EXTREMELY LOUD AND INCREDIBLY CLOSE is a very emotional movie. For Americans, particularly those who lived and worked in New York on September 11, 2001, it will probably have a different kind of reaction. However, though the story is told through the lens of September 11th, the film is really a story about a young man coming to grips with the unexpected death of his father. It's a film that will probably resonate with anyone who has lost a parent they were close to. I cried several times and the film really made me think about my own Dad and his untimely death. I left the theatre thinking about many of the memories I have of my Dad. It made me a little sad, but very grateful. In the future, I'm sure that EXTREMELY LOUD AND INCREDIBLY CLOSE is a movie I'll watch whenever I'm sad and thinking about my Dad because I know that though it might cause a few tears, it'll cheer me up in the end and, like Thomas Schell and my own father, encourage me to not stop looking for whatever adventure life holds.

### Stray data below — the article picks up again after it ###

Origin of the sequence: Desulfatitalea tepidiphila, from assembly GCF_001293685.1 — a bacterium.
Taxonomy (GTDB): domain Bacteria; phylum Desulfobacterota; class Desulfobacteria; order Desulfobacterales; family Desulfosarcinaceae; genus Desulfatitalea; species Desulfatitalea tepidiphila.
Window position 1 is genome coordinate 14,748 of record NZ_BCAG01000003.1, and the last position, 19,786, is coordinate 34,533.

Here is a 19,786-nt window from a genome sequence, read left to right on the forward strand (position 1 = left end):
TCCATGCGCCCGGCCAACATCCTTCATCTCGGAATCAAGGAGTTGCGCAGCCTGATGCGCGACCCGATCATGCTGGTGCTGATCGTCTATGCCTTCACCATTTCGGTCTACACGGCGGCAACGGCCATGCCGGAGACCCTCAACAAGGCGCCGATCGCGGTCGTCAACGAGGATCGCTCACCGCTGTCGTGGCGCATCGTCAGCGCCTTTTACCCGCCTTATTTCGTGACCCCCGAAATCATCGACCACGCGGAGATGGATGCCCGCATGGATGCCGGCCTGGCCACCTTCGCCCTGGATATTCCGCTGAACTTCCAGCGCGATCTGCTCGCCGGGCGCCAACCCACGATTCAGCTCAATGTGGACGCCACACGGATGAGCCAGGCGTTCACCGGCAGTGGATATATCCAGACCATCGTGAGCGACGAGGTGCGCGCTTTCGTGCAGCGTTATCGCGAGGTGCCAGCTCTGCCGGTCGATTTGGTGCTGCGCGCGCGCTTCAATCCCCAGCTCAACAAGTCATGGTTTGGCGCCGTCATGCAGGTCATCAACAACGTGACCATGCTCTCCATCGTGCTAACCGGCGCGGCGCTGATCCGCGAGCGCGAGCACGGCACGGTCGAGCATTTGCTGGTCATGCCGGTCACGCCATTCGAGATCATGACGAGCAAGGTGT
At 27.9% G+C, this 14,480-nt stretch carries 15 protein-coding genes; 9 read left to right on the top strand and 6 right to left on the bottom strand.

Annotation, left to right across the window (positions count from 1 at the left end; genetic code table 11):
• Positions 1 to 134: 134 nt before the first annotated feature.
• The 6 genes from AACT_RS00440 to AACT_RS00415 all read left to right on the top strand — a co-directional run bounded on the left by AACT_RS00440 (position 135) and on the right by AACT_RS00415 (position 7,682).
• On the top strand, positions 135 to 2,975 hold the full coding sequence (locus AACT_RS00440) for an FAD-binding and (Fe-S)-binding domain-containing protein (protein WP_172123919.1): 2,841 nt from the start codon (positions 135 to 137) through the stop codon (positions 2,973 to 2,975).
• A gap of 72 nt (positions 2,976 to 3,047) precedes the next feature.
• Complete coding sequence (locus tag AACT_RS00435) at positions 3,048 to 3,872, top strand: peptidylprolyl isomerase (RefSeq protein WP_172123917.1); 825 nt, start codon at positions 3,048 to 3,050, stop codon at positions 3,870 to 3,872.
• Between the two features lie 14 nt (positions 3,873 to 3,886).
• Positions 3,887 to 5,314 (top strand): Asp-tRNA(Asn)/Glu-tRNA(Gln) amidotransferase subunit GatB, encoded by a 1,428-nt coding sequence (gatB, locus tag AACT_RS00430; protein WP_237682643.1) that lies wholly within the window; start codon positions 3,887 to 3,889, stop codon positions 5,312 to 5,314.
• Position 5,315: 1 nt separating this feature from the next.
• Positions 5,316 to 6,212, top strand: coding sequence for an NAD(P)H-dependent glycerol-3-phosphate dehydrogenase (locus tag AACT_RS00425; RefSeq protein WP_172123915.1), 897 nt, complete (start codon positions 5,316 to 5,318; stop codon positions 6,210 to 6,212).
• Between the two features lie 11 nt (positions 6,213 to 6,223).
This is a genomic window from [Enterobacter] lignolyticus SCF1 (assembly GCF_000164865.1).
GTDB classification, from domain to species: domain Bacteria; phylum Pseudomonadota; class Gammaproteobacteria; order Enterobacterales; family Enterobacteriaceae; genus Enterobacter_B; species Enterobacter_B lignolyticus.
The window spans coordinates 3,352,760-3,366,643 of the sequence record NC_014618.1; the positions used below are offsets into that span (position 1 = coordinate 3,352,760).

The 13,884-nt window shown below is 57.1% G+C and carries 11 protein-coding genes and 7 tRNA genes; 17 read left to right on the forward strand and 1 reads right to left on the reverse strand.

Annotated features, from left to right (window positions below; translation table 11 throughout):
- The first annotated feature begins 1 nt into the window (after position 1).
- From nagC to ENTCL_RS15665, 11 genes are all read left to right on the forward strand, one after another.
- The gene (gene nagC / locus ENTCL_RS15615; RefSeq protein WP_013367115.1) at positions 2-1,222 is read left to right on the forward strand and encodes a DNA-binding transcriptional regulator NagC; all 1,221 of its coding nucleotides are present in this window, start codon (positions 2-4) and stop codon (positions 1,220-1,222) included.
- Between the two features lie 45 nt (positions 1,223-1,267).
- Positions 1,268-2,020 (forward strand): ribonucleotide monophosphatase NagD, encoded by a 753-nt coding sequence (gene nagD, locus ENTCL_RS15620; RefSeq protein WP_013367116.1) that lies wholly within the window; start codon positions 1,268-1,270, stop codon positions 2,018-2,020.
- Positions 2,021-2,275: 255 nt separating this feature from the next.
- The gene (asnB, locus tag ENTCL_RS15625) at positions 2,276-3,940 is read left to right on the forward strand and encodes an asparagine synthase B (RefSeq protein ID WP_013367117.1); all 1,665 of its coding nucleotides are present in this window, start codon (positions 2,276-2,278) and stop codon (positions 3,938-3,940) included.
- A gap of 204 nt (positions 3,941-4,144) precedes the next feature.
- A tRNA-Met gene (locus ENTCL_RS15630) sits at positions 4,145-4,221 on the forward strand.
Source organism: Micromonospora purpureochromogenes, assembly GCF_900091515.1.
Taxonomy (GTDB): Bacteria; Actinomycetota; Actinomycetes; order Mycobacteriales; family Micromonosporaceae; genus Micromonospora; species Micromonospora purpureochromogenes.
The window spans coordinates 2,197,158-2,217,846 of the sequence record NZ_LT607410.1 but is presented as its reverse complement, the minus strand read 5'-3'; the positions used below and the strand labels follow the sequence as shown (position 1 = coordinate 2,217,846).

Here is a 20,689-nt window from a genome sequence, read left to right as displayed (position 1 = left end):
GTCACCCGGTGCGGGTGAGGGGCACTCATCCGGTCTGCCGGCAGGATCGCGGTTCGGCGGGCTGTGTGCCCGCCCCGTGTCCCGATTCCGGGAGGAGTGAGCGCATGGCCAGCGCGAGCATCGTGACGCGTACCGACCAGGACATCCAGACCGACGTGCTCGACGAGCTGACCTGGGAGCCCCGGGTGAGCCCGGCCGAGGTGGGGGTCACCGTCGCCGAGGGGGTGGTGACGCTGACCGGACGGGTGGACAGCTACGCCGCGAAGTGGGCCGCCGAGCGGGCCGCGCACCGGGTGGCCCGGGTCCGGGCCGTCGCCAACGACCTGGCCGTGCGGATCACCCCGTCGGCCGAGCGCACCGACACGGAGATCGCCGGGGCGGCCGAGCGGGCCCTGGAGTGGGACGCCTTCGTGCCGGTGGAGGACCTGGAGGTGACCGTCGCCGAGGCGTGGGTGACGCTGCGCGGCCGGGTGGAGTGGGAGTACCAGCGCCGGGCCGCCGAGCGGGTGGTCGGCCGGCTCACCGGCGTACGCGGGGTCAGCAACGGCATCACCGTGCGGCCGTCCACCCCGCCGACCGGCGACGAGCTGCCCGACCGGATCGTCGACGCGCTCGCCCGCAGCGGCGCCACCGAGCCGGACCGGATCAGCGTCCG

** out of **** For me, "Extremely Loud and Incredibly Close" is about as difficult to hate as it is to like or even love. The reviews seem quite divided over Stephen Daldry's adaptation of Jonathan Safran Foer's novel, with some calling it manipulative melodrama and others considering it effective and very moving. The Academy surely saw something special in the picture, as exemplified by their decision to nominate it for Best Picture at the 84th Academy Awards; although then … more